The March Primary Class

From Miscellaneous Writings by

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         My students, three picture-stories from the Bible pre-
         sent themselves to my thought; three of those pictures
15    from which we learn without study. The first is that of
         Joshua and his band before the walls of Jericho. They
         went seven times around these walls, the seven times
         corresponding to the seven days of creation: the six days
         are to find out the nothingness of matter; the seventh
20    is the day of rest, when it is found that evil is naught
         and good is all.

         The second picture is of the disciples met together in
         an upper chamber; and they were of one mind. Mark,
         that in the case of Joshua and his band they had all to
25    shout together in order that the walls might fall; and the
         disciples, too, were of one mind.

         We, to-day, in this class-room, are enough to con-
         vert the world if we are of one Mind; for then the whole
         world will feel the influence of this Mind; as when

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1      earth was without form, and Mind spake and form

         The third picture-lesson is from Revelation, where, at
         the opening of the seals, one of the angels presented him-
5      self with balances to weigh the thoughts and actions of
         men; not angels with wings, but messengers of pure and
         holy thoughts that say, See thou hurt not the holy things
         of Truth.

         You have come to be weighed; and yet, I would not
10    weigh you, nor have you weighed. How is this? Be-
         cause God does all, and there is nothing in the opposite
         scale. There are not two,—Mind and matter. We
         must get rid of that notion. As we commonly think, we
         imagine all is well if we cast something into the scale of
15    Mind, but we must realize that Mind is not put into the
         scales with matter; then only are we working on one side
         and in Science.

         The students of this Primary class, dismissed the fifth
         of March, at close of the lecture on the fourth presented
20    their teacher with an elegant album costing fifty dollars,
         and containing beautiful hand-painted flowers on each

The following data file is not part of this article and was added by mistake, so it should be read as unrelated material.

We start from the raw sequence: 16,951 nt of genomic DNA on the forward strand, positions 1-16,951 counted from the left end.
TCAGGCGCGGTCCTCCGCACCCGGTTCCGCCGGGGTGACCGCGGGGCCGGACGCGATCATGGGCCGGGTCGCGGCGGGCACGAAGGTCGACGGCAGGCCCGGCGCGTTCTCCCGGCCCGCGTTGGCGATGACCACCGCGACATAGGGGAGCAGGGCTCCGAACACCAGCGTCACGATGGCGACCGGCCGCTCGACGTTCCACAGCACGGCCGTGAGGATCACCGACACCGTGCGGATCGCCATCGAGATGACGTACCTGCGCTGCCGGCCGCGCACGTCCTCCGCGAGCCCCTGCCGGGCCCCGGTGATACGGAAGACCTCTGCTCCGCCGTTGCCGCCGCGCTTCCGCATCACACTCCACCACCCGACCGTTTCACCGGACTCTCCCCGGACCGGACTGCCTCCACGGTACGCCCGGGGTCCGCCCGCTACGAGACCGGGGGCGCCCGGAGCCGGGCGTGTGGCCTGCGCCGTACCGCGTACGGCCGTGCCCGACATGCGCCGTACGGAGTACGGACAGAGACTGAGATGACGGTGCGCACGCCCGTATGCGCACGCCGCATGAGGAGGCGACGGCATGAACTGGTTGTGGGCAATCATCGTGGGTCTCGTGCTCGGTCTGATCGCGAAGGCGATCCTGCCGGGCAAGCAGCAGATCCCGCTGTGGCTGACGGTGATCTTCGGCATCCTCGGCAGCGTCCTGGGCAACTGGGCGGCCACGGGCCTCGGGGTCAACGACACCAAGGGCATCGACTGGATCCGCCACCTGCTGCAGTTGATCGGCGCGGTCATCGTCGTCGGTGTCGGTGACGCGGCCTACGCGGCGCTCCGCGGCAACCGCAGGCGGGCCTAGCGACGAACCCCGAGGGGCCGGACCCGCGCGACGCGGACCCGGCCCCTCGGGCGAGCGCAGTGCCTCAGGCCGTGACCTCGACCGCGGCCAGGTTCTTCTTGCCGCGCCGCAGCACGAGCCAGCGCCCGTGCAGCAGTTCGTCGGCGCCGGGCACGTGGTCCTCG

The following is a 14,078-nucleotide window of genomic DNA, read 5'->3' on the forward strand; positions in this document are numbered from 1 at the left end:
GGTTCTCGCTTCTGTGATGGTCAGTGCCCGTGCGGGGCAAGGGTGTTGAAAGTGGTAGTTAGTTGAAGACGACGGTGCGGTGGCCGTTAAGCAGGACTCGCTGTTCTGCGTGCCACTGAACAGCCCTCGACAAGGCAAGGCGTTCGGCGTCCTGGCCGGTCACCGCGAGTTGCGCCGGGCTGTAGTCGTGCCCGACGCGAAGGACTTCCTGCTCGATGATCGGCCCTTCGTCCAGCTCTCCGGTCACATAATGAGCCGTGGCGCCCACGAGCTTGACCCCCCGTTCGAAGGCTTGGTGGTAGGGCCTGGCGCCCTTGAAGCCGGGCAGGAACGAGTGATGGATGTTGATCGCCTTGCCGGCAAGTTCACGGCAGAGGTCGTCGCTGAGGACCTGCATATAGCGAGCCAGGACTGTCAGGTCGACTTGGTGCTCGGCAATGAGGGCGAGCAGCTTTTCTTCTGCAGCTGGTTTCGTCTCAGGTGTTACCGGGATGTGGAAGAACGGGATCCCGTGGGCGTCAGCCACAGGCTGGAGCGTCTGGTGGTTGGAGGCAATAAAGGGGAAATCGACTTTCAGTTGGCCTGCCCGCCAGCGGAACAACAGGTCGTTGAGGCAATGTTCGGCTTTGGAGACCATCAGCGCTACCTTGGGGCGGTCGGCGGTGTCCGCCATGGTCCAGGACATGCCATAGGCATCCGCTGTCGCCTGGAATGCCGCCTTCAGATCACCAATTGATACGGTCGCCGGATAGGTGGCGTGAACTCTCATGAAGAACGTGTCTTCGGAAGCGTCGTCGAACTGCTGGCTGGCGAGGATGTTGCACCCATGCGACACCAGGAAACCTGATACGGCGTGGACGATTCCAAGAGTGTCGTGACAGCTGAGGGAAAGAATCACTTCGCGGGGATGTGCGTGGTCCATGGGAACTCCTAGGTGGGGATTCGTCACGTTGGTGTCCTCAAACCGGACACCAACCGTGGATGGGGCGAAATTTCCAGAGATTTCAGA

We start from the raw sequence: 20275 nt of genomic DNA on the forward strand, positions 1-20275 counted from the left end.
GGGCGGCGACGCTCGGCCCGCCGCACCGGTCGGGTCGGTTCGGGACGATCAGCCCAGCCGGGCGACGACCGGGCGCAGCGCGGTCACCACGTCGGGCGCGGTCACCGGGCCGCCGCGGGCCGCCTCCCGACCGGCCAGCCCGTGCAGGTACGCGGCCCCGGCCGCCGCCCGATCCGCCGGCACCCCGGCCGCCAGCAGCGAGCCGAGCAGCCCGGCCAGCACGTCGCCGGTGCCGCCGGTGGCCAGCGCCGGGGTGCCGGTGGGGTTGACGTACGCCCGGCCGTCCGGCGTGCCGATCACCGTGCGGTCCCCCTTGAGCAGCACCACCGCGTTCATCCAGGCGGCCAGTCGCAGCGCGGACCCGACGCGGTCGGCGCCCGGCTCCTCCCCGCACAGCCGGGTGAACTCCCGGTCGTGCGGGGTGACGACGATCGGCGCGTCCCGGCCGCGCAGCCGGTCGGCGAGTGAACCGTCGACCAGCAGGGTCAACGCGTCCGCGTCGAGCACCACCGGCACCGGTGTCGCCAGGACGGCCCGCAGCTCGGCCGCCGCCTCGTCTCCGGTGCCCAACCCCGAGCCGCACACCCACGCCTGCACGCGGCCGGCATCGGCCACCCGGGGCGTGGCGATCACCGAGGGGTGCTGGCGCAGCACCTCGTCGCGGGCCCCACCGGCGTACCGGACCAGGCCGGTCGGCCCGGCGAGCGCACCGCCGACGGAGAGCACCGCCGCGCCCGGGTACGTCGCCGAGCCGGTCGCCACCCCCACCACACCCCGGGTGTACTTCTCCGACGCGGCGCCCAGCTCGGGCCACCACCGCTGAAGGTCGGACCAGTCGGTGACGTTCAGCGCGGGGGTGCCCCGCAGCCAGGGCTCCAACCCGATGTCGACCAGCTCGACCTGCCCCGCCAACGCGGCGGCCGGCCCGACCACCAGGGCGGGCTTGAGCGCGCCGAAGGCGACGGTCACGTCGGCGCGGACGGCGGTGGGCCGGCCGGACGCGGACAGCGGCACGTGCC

page, with their autographs. The presentation was made
         in a brief address by Mr. D.A. Easton, who in appro-
         priate language and metaphor expressed his fellow-students’
25    thanks to their teacher.

         On the morning of the fifth, I met the class to answer
         some questions before their dismissal, and allude briefly
         to a topic of great import to the student of Christian
         Science,—the rocks and sirens in their course, on and
30    by which so many wrecks are made. The doors of animal
         magnetism open wide for the entrance of error, some-
         times just at the moment when you are ready to enter on

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1      the fruition of your labors, and with laudable ambition
         are about to chant hymns of victory for triumphs.

         The doors that this animal element flings open are
         those of rivalry, jealousy, envy, revenge. It is the self-
5      asserting mortal will-power that you must guard against.
         But I find also another mental condition of yours that
         fills me with joy. I learned long ago that the world could
         neither deprive me of something nor give me anything,
         and I have now one ambition and one joy. But if
10    one cherishes ambition unwisely, one will be chastened
         for it.

         Admiral Coligny, in the time of the French Huguenots,
         was converted to Protestantism through a stray copy of
         the Scriptures that fell into his hands. He replied to his
15    wife, who urged him to come out and confess his faith,
         “It is wise to count the cost of becoming a true Chris-
         tian.” She answered him, “It is wiser to count the cost
         of not becoming a true Christian.” So, whatever we meet
         that is hard in the Christian warfare we must count as
20    nothing, and must think instead, of our poverty and help-
         lessness without this understanding, and count ourselves
         always as debtors to Christ, Truth.

         Among the gifts of my students, this of yours is one
         of the most beautiful and the most costly, because you
25    have signed your names. I felt the weight of this yes-
         terday, but it came to me more clearly this morning when
         I realized what a responsibility you assume when sub-
         scribing to Christian Science. But, whatever may come
         to you, remember the words of Solomon, “Though hand
30    join in hand, the wicked shall not go unpunished: but
         the seed of the righteous shall be delivered.”

         You will need, in future, practice more than theory.

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1      You are going out to demonstrate a living faith, a true
         sense of the infinite good, a sense that does not limit God,
         but brings to human view an enlarged sense of Deity.
         Remember, it is personality, and the sense of personality
5      in God or in man, that limits man.

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Love is the liberator.